Sun ONE Application Server 7.0 for Windows 2000 and XP contains multiple vulnerabilities that can allow remote attackers to view source code, perform cross-site scripting attacks, and view sensitive files.
The first vulnerability may allow a remote attacker to view a JSP application's source code by changing the case of the .jsp extension in the HTTP request. Because of the porting of case-sensitive Unix code to Windows, which is not case-sensitive, the server only properly processes the request if it ends in .jsp. If it ends in .JSP, the JSP engine returns the source file.
The second vulnerability may allow a cross-site scripting attack during the processing of a Java application. If an error occurs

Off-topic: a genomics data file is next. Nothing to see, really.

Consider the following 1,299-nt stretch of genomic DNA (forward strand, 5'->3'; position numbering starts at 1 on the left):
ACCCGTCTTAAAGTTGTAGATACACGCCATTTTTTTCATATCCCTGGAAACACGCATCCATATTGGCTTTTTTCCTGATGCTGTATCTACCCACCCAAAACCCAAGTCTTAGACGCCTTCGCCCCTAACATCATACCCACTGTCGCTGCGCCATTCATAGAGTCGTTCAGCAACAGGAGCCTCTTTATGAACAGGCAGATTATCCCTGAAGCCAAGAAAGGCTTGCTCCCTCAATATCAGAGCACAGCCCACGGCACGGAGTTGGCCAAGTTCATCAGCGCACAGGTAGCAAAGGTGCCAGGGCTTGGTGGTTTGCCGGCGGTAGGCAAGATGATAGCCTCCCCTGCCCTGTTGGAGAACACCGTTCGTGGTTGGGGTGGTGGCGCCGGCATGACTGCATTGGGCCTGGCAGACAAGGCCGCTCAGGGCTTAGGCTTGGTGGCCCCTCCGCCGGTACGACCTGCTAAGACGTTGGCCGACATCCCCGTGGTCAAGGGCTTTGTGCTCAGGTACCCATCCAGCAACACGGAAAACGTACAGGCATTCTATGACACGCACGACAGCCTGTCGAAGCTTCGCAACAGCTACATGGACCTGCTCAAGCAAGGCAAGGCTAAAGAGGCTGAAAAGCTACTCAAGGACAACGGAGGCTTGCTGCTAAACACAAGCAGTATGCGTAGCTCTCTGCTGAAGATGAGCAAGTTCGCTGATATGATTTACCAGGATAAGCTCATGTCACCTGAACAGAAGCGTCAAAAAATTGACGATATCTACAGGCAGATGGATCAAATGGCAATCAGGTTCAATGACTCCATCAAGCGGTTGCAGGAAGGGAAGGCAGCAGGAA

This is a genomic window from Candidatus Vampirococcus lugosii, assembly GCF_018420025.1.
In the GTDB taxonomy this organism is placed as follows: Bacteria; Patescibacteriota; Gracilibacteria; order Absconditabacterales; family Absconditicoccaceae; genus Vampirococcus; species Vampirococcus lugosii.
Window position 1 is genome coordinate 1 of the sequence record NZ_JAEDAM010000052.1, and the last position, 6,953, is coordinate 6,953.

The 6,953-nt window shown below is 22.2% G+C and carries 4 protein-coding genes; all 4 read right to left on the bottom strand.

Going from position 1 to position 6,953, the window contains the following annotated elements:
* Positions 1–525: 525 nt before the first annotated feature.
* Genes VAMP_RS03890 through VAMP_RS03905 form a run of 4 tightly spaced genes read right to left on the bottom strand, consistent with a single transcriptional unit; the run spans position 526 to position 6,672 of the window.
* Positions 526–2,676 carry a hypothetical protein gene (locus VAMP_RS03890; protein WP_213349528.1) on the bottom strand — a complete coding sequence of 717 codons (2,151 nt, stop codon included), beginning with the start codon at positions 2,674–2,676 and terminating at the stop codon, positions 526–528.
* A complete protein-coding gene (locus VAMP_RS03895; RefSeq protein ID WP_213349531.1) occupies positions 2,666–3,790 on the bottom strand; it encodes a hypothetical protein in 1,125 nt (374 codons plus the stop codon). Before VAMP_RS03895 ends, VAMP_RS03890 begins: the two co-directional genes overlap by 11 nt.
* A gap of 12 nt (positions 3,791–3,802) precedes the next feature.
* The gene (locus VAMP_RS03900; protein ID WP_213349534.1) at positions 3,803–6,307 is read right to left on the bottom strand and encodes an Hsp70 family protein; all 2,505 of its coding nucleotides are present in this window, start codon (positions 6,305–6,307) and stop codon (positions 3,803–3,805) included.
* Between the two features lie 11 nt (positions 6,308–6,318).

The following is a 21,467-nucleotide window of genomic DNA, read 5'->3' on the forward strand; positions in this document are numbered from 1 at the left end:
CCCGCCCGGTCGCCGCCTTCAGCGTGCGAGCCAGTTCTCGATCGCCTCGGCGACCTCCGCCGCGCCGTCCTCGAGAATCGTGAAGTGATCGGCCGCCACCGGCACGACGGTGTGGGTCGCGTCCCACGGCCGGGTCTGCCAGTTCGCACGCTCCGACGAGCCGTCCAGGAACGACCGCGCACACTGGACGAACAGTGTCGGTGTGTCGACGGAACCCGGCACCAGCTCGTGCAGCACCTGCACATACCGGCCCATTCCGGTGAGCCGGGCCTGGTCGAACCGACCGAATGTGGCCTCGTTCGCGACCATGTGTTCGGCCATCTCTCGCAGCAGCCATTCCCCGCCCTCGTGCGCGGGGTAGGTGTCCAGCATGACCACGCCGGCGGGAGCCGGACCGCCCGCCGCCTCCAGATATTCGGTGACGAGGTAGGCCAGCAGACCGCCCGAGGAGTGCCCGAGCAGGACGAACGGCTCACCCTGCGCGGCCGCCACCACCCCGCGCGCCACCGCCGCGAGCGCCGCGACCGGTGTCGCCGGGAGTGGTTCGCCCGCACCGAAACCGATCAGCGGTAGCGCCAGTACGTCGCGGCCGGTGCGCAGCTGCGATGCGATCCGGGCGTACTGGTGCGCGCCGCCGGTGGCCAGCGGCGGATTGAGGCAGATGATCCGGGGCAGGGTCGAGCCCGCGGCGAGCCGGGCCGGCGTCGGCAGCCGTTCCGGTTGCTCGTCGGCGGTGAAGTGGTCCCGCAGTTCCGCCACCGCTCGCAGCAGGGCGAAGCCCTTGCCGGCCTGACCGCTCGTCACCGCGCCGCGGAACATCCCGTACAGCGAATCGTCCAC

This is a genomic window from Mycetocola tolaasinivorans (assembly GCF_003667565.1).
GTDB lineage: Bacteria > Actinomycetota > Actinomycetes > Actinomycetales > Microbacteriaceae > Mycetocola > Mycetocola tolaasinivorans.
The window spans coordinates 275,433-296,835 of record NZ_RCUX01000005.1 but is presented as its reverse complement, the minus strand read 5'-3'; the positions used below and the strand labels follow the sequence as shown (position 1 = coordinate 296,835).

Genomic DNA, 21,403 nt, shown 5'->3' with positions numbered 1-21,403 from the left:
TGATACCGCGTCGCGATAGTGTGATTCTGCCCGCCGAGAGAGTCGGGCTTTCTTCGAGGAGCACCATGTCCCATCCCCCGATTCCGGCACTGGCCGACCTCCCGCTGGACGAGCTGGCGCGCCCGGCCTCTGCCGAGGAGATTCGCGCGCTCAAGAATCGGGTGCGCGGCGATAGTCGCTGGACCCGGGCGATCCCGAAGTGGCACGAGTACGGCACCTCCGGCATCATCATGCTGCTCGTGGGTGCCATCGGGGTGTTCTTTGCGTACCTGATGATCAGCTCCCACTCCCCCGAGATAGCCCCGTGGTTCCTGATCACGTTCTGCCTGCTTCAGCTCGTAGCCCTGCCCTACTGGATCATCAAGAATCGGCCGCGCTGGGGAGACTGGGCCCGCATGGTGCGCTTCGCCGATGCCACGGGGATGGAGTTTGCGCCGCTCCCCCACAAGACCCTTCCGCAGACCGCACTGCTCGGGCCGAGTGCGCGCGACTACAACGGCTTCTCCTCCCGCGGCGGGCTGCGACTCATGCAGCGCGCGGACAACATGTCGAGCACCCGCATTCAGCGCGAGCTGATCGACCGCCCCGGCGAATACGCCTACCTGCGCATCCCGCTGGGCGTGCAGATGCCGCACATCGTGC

during the processing of a malformed request, the malicious request is returned in the response. This may allow a remote attacker to inject scripts into the query string that can execute when the response is received.
The third vulnerability may allow a remote attacker to gain access to files containing sensitive information. When Sun ONE Application Server is installed on Windows 2000, it is installed in the C:\Sun directory by default. Files created in this directory have world-readable permissions. An attacker could gain access to the sensitive files located in this directory, one of which contains the username and password to the administrative server.
Updated packages are available.